Ask a Social Security Disability Lawyer in Pennsylvania: How Do Other Benefits Affect Social Security Disability Income?

Our Lancaster Pennsylvania Social Security Disability Lawyers Guide Clients About the Impact of Other Benefits on SSDI.

Do Other Benefits Impact My Social Security Disability Payments? Top Lancaster Disability Lawyers Explain SSD Benefits.

PA Disability Lawyers Help Clients Understand What Social Security Disability Income (SSDI) You Get When Receiving Other Benefits


Social Security Disability Info


Lancaster Lawyers Explain How Other Disability Benefits Can Affect Social Security Disability SSDI

When you need answers fast, talk with a Social Security Disability lawyer in Pennsylvania who offers free consultations about your SS Benefits. Some public disability benefits can reduce your Social Security Disability (SSD) benefits. Workers’ Compensation is perhaps one of the most common benefits that can cause a reduction in SSDI benefits. If you are currently receiving public disability benefits, you can still apply for SSDI, but the Administration will not allow your combined benefits to exceed 80% of your average current earnings prior to the onset date of your disability. If you are awarded SSDI benefits and they exceed 80% of your average current earnings, the Administration will deduct your award until it meets the 80% criterion. This reduction is commonly referred to as an “offset.”

In order to determine an offset, the Administration must determine an individual’s average current earnings. There are three ways to determine an individual’s average current earnings, and the highest of these three will be used in calculating a potential offset. The first way, “High-1,” will use a person’s average monthly income based on a single calendar year from covered employment. Under High-1, the Administration will only consider a single calendar year’s income for the year that a claimant’s disability began or for any of the five years preceding the beginning of the disability. The second way, “High-5,” will use a claimant’s average monthly earnings over a consecutive period of five years. Unlike High-1, High-5 will consider any five consecutive years of income. The third way, “AMW,” will use the average monthly wage of a claimant’s un-indexed disability primary insurance.

Not all of the benefits you receive will be considered in determining a possible reduction of SSD benefits. The following is a list of benefits that are NOT considered in determining an offset:

  • All Department of Veterans Affairs benefits
  • Unemployment benefits
  • Need-based benefits
  • Federal, State, or local disability benefits based on State or local employment, all or almost all of which were covered for Social Security purposes
  • Private pension or private insurance benefits
  • Black Lung Part B benefits
  • Railroad Unemployment Insurance Act (RUIA) sickness benefits
  • Railroad injury settlement payments under the Federal Employer’s Liability Act (FELA)
  • Sick pay paid by an employer
  • Proceeds from third-party settlements
  • Interest or other income generated by workers’ compensation investments
  • Jones Act payments
  • Payments from tort (negligence) lawsuits
  • Workers’ Compensation/public disability benefits paid under a law or plan enacted by an American Indian Tribal Government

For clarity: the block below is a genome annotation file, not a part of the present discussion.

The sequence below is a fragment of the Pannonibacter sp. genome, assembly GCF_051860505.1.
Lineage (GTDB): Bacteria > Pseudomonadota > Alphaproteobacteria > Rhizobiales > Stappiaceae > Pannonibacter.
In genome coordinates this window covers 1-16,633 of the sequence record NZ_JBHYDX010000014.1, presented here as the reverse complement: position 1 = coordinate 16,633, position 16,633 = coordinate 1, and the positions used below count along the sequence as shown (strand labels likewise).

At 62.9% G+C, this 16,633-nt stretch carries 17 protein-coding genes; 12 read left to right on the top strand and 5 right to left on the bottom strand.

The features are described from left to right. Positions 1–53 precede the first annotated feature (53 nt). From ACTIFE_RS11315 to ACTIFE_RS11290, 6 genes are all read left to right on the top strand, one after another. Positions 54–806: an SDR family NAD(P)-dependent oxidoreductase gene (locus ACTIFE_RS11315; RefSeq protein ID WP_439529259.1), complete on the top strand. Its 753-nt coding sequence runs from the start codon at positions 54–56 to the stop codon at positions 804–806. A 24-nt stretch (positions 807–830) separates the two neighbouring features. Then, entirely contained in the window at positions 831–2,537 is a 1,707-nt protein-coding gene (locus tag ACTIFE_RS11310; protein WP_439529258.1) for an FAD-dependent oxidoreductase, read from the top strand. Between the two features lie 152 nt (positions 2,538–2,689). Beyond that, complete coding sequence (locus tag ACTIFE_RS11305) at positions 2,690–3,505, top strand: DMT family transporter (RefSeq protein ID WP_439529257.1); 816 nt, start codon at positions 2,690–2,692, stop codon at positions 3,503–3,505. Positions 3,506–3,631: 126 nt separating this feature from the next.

• Workers’ Compensation payments made to the employer

Social Security is the largest Federal program to ever exist in the United States. The application and appeals process can feel overwhelming and difficult. An appeal must be made within 60 days of the day you received a letter indicating your denial for benefits. As of April 2019, the first level of appeal is a reconsideration, where the SSA will again review the claim to see if a mistake was made in the initial determination.  The next level of appeal is a hearing by an administrative law judge (ALJ). Moreover, many SSD claims are denied at the initial level. At Rankin & Gregory, we understand that it is hard to deal with legal matters while having to manage your disability. We can help. Contact us today for a free case evaluation. Let us handle your claim so that you focus on getting better.

The attorneys at Rankin & Gregory are experienced in both Workers’ Compensation and SSD. When we settle a Workers’ Compensation case, we make sure to put our client into a position that will allow him or her to maximize any potential SSD benefits. Your injury does NOT have to be work-related for you to be considered eligible for SSD benefits. If you have become disabled and can no longer work, call us today for a free consultation.

Call our Lancaster or Leola – Leacock area disability benefits attorneys at 717.656.5000

Rankin & Gregory, LLC, RG Injury Law fights for fair compensation for clients injured in car accidents, personal injury accidents, and Workers’ Compensation workplace incidents, slip and fall accidents, wrongful death cases, veterans disability appeals, and Social Security disability claims throughout Pennsylvania, including our beautiful hometown of Lancaster County.

Attorney for Veterans Disability and Social Security Disability

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Discuss your disability claim and learn if you should hire a disability lawyer who knows SSD. It’s wise to seek legal counsel BEFORE filing your appeal to Social Security.

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Gabe is an excellent trial lawyer who goes above and beyond the call of duty on behalf of his clients.

Reviewing: RG Injury Law
Date published: 2018
Rating: 5 / 5 stars
Case Type: Disability Law

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